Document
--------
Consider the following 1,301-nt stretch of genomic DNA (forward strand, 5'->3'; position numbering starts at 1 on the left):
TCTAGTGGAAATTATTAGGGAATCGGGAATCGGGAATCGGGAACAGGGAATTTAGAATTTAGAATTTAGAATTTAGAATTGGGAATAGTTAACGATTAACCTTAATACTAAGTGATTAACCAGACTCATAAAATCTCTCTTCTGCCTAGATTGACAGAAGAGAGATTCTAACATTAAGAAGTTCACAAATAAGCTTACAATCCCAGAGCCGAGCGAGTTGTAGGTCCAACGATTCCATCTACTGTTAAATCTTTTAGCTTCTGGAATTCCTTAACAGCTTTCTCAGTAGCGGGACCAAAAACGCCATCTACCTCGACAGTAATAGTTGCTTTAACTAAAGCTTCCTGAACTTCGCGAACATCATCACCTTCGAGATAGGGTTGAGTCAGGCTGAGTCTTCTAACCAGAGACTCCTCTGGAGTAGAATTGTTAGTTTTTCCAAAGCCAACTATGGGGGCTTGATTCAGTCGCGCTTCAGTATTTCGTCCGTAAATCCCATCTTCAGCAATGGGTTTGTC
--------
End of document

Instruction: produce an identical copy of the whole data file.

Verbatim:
Consider the following 1,301-nt stretch of genomic DNA (forward strand, 5'->3'; position numbering starts at 1 on the left):
TCTAGTGGAAATTATTAGGGAATCGGGAATCGGGAATCGGGAACAGGGAATTTAGAATTTAGAATTTAGAATTTAGAATTGGGAATAGTTAACGATTAACCTTAATACTAAGTGATTAACCAGACTCATAAAATCTCTCTTCTGCCTAGATTGACAGAAGAGAGATTCTAACATTAAGAAGTTCACAAATAAGCTTACAATCCCAGAGCCGAGCGAGTTGTAGGTCCAACGATTCCATCTACTGTTAAATCTTTTAGCTTCTGGAATTCCTTAACAGCTTTCTCAGTAGCGGGACCAAAAACGCCATCTACCTCGACAGTAATAGTTGCTTTAACTAAAGCTTCCTGAACTTCGCGAACATCATCACCTTCGAGATAGGGTTGAGTCAGGCTGAGTCTTCTAACCAGAGACTCCTCTGGAGTAGAATTGTTAGTTTTTCCAAAGCCAACTATGGGGGCTTGATTCAGTCGCGCTTCAGTATTTCGTCCGTAAATCCCATCTTCAGCAATGGGTTTGTC